According to CNNMoney’s recent dream poll, 59% believe that the American dream is unachievable. 63% between the ages of 18-34 have completely given up on the notion. And the same percentage of those polled believe that kids won’t be better off than their parents.
Two things: Lord, we’re disgustingly pessimistic, and two: perhaps our parents’ jobs aren’t our dream.
What is the American Dream anyway?
According to Wikipedia: The American Dream is a national ethos of the United States, a set of ideals in which freedom includes the opportunity for prosperity and success, and an upward social mobility achieved through hard work.
I get that words like ideals, freedom, opportunity, prosperity, success, achievement, and hard work don’t always add up, but UN-achievable to me is like riding my bike to space. That’s effin UN-achievable.
Uncomfortable and scary and really fucking difficult are NOT synonymous with UN-achievable, as far as I’m concerned.
We now have access, at our fingertips, to the mentorship (however distant) of someone who has achieved exactly what we hope and wish to achieve–and likely doing so from further reaches.
I think we should talk to the folks who built Stonehenge or the Great Pyramid about Un-achievable, or what about some of our greatest thinkers who invented some really important shit without the help of the interwebs, perhaps we should discuss with them the meaning of UN-achievable.
So what if our jobs don’t look like our parents or our grandparents. 2 or 3 part-time gigs add up to an awesome fucking job with a great schedule, I should know!
No, I don’t have a pension or retirement account or job security, but I have strong ideals, freedom, all sorts of opportunities that have led to small successes and just enough prosperity.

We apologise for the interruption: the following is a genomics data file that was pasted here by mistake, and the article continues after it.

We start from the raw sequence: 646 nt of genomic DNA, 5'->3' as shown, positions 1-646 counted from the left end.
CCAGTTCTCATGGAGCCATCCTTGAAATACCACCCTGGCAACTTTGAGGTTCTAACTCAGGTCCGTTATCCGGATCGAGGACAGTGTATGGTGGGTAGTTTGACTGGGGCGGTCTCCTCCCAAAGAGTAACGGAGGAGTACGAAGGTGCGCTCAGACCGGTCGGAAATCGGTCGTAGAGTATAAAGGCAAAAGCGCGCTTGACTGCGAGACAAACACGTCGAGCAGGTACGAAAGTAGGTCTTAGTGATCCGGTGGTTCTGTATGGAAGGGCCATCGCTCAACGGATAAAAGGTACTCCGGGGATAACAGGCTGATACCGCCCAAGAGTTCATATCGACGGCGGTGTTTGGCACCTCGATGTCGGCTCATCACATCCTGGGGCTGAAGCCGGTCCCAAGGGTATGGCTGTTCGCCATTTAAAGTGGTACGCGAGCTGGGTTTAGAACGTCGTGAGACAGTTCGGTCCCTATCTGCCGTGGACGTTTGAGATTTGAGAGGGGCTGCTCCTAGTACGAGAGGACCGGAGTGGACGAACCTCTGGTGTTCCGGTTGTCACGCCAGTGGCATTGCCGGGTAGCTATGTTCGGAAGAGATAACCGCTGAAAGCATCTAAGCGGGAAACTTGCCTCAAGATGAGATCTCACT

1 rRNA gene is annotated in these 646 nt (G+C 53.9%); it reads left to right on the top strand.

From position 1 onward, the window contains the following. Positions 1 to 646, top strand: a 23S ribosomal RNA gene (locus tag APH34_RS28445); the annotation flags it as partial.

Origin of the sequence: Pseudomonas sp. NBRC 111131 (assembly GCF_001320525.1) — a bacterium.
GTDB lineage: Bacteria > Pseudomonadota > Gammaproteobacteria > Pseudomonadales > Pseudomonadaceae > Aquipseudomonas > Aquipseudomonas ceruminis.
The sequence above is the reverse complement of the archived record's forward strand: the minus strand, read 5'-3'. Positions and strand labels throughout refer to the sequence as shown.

Am I living the dream? In some senses, absolutely!
Is there room to grow? Always.
What I dislike about polls like this as that those who haven’t built up their toughness will crack. They will see the above infographic and settle. Yet, no big success story ever came from settling. When the game changes, so do the rules.
Are we in a time when we need to be creative and think outside the box? YES, sir!
Dan Pink wrote about this in his A Whole New Mind:Why right-brainers will rule the future.
We are in the age when establishing a niche, becoming an expert and branding ourselves is our job security. Of course this route isn’t for everyone, we still need the world to go around with soldiers, police officers, fireman, teachers, biz-execs, politicians, computer peeps, shop owners and so on. But let’s just say, the word entrepreneur shouldn’t scare the pants off us; we sold lemonade as a kids, we can do it.
So what if we can’t find a job in the subject we majored in. Perhaps it’s not our calling anyway. Maybe we’re being asked to do something greater, something more authentic to our truths … not our parents’.
Please don’t see these numbers and crawl into a heap full of pity. Dreaming takes guts, dreaming takes commitment, and dreaming takes a great deal of trust and intuition.
Perhaps that’s where we falter first, we aren’t living in alignment to clarify and therefore express our dreams. If you’re anything like I was in that, I suggest Po Bronson’s book What Should I Do With My Life?
Sometimes it is our very gifts that become our handicaps. We have the whole world, quite literally, at our fingertips and many of us are more detached from what it is we truly want than ever. We are blessed to have the freedom to ask questions like, what is my purpose? Yet, it is that very freedom that bounds are feet.
I leave you with this: Dream on, my friend. Dream the fuck on!